Institute on Aging Awards $2.5M to Launch Collaborative Research Project

Institute on Aging Awards $2.5M to Launch Collaborative Research Project

A new National Institute on Aging (NIA)-funded collaborative project will bring together scientists from different disciplines to study a range of issues affecting older adults, including Alzheimer’s disease.

The Research Centers Collaborative Network (RCCN) will be funded with $2.5 million over year years by the NIA at the National Institutes of Health (NIH) to the Wake Forest School of Medicine, with a subcontract to the American Federation for Aging Research (AFAR).

The research network will promote interdisciplinary efforts in aging research with scientists from six NIA center programs.

Five strategies will be used to achieve this goal, including conferences, pilot programs, early career faculty education, web-based resource identification tools, and fundraising/proposal development.

The new RCCN will be established under a cooperative agreement with Wake Forest, which will be in charge of the network’s scientific projects and outreach to the aging research community.

AFAR will mainly be in charge of the administrative functioning of the research network, including grants and planning conferences and webinars.

Stephen B. Kritchevsky, PhD, principal investigator of the Wake Forest Older Americans Independence Center (OAIC), will serve as co-principal investigator for the RCCN, with Stephanie Lederman, AFAR’s executive director.

The six NIA programs in the RCCN include 83 individual centers and five coordinating centers, including the 31 Alzheimer’s Disease Core and Research Centers. The University of Washington serves as coordinating center for this program.

Researchers at these 31 centers across the country work to translate research advances into improved diagnoses and care for those with Alzheimer’s, as well as finding a way to cure and possibly prevent the disease.

For patients and families affected by Alzheimer’s, these centers offer help with obtaining diagnoses and medical management, information about the disease, services and resources, opportunities for volunteers to participate in clinical trials, patient registries, support groups, and other special programs for volunteers and their families.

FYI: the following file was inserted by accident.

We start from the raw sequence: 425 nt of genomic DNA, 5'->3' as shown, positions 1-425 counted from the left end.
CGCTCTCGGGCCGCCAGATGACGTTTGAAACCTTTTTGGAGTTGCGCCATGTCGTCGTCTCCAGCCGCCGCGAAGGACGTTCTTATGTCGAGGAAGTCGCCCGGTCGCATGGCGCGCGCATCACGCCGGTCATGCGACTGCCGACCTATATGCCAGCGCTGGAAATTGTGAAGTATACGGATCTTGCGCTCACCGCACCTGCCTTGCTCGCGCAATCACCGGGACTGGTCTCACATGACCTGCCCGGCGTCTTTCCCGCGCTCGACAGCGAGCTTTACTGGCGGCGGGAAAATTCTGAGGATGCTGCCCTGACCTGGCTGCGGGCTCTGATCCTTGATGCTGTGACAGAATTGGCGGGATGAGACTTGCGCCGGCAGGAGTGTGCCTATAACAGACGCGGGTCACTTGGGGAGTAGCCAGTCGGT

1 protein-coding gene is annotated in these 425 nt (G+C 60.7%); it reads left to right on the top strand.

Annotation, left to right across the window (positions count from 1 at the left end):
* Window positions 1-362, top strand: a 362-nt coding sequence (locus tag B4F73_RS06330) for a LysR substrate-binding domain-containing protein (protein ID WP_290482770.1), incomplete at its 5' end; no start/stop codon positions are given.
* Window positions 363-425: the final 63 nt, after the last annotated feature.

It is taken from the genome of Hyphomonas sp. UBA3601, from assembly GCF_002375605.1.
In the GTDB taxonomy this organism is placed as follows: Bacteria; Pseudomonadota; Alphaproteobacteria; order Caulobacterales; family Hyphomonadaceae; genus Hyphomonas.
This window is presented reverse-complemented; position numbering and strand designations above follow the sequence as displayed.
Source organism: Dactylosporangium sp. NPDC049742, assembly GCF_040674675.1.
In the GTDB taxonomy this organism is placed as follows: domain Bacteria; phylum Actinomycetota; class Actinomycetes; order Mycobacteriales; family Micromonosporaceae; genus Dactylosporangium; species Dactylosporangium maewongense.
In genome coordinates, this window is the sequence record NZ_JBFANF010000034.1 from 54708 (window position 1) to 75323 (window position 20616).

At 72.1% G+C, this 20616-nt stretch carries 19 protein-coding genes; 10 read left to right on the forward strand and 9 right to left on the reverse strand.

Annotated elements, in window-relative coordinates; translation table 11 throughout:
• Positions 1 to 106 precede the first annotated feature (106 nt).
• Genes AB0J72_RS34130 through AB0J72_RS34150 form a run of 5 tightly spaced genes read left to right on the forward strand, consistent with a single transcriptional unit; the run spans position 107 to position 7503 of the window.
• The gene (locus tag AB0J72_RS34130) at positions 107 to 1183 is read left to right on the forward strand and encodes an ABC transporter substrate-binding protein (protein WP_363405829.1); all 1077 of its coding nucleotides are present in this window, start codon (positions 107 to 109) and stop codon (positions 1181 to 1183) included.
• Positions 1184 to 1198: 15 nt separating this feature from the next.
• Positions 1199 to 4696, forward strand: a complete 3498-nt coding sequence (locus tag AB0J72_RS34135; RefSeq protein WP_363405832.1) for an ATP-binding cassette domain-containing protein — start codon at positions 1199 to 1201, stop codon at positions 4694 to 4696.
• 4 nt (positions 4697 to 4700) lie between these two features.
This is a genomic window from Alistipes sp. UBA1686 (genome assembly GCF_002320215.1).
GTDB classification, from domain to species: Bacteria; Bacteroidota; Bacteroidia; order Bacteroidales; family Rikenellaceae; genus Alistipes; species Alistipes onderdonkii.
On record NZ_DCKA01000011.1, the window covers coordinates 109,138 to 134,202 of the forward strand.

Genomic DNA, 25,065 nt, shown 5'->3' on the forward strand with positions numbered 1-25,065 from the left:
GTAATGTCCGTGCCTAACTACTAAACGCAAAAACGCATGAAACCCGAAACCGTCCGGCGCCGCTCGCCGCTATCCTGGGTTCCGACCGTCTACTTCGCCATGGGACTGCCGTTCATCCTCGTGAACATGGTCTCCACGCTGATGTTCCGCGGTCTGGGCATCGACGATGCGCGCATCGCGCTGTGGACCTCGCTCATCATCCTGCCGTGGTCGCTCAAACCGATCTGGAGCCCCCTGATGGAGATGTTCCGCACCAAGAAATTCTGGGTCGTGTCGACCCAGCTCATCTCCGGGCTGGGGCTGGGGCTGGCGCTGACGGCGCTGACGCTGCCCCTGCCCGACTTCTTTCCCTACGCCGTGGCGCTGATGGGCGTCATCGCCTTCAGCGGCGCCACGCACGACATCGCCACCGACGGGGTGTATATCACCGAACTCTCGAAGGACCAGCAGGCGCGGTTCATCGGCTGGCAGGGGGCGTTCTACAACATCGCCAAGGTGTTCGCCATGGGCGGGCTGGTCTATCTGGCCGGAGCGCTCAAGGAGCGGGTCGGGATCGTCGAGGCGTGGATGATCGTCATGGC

“Each of these NIA centers brings important expertise and perspectives needed to address important problems facing an aging society,” Kritchevsky said in a press release.

“By creating networks across geographical and disciplinary boundaries to foster purposeful interaction across programs, the RCCN can enable scientists to realize synergies and insights to improve the health of older adults in unexpected and creative ways,” he said.

“We hope that the RCCN will serve as a catalyst for collaboration that will spark cross-disciplinary insights,” Basil Eldadah, an MD and PhD, and chief of geriatrics branch at the NIA. “As we more fully understand aging as an integrated process with physical, neurological, social, and behavioral aspects, it’s more important than ever that scientists across our research centers work together to find more effective ways to help Americans live healthier as they grow older.”

The additional five centers are the Centers on the Demography and Economics of Aging; the Nathan Shock Centers for Excellence in the Biology of Aging; the Older Americans Independence Centers; the Resource Centers for Minority Aging Research; and the Roybal Centers for Translational Research on Aging.

One comment

  1. DK Jones says:

    My husband died in September 2017 of Early Onset AD- he was 63 at the time of his death. After 3 years of visiting various neurologists at leading university medical centers we finally were given a diagnosis at Mayo in 2015- all it required was a PET Scan that I had been requesting for at least 2 years. Even before the diagnosis I had spent hours researching treatments and then contacted many researchers around the world. I was not fortunate in obtaining any information that was helpful. My husband of 40 years died at home.
    I am a nurse educator- currently not working due to asthma- but am willing to help others and to learn as much as I can about the progress of curing this horrible disease. I do not like to contribute to programs that spend too much money on advertising or that pay costly salaries to administrative staff. I hope that our nation will find a cure- within the next five years- without the political complications and internal power struggles that often occur in the pharmaceutical industry.

Leave a Comment

Your email address will not be published. Required fields are marked *